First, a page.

Mary Beard’s tweets on Oxfam controversy shut down by Dr. Priya Gopal
This comes after Beard caused controversy tweeting about Haiti
Mary Beard has come under fire after tweeting "Of course one can't condone the (alleged) behaviour of Oxfam staff in Haiti and elsewhere. But I do wonder how hard it must be to sustain "civilised" values in a disaster zone. And overall I still respect those who go in to help out, where most of us wd [would] not tread."
This is in the wake of The Times investigation which revealed an alleged cover-up over senior aid workers using prostitutes in Haiti. Whilst the cover-up is currently still alleged, the crimes of the aid workers are not, and Oxfam have come under particular fire for not reporting guilty individuals to the police as prostitution is illegal in Haiti.
Beard came under fire for her comments and in response to criticism said "If you actually want to know, I am sitting here crying. I am not really the nasty colonialist you say I am. I speak from the heart (and of cource [course] I may be wrong). But the crap I get in response just isn't on; really it isn't."
She furthered this through attaching a picture of her crying captioned 'Truth is I look and feel a wreck'.
Dr Gopal, who had previously responded to Beard on Twitter has followed up with a detailed blog post. She pointed out that 'I and almost every other woman of colour I know- deal with constant verbal aggression, if not worse, and we can empathise fully with feeling attacked for honesty'.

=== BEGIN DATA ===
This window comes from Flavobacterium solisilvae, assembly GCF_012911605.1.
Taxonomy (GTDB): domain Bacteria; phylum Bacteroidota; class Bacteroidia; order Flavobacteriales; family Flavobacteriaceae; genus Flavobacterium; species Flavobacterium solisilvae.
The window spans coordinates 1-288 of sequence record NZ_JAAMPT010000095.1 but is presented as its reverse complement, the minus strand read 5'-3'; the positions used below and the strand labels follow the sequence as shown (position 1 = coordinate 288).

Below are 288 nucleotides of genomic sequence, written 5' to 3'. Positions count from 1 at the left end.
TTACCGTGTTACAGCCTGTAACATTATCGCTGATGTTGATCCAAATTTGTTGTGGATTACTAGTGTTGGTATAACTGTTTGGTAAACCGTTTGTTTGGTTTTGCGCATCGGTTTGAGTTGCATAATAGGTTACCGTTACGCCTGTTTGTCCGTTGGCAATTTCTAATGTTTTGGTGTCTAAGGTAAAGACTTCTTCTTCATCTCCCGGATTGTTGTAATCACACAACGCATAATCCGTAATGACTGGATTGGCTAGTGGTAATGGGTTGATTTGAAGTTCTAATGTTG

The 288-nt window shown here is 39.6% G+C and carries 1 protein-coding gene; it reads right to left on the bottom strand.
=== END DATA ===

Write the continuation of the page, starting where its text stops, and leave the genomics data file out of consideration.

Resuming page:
However, she highlighted that unlike Beard, comments against her are often 'racist and sexist abuse below the line and, frankly, I am too worn-down to cry about it these days.'
She pointed out problems with racism within Cambridge, including a 'leading feminist' told her 'that while we still battled misogyny here, racism was a thing of the past and it was outrageous of me to raise it as an issue.'
Gopal called Beard out on the "genteel patrician racist manner" she used in her tweets and reminded her of the 'context of entrenched denial in which your tweet on Haiti, "civilised' values […] and disaster zones was received."
She went on to criticise Beard's blog post on the matter calling it a "'no-pology', a stubborn refusal to see what was wrong with your original post and taking refuge instead in the familiar posture of wounded white innocence."
In the blog, Beard expresses regret not for the tweet itself, but for trying to 'make a nuanced contribution to a topical debate in 280 characters.' and for other people interpreting her tweet "as a justification for what seems to have gone on in Haiti and elsewhere." and for assuming that her "views on this [women's rights] were well enough known". She goes on to re-explain her view and highlight that what she finds issue with is the "moral certainty of so much of this debate" saying most of us 'have no idea of the stresses of working in these environments".
Gopal accused Beard of not providing an "adequate intellectual response" to her "frankly outrageous tweet" but instead writing "a series of postures of innocence and a continued refusal to analyse a problem in all its thorny difficulty."
The two will meet in person to discuss the issue.